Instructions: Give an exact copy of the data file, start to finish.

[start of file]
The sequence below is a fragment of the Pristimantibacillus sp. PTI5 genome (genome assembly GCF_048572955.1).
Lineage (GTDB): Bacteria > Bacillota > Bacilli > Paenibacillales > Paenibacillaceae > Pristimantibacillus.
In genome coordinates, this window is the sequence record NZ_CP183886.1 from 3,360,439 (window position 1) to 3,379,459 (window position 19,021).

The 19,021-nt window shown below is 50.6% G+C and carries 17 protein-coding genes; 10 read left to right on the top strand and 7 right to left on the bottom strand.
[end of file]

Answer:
The sequence below is a fragment of the Pristimantibacillus sp. PTI5 genome (genome assembly GCF_048572955.1).
Lineage (GTDB): Bacteria > Bacillota > Bacilli > Paenibacillales > Paenibacillaceae > Pristimantibacillus.
In genome coordinates, this window is the sequence record NZ_CP183886.1 from 3,360,439 (window position 1) to 3,379,459 (window position 19,021).

The 19,021-nt window shown below is 50.6% G+C and carries 17 protein-coding genes; 10 read left to right on the top strand and 7 right to left on the bottom strand.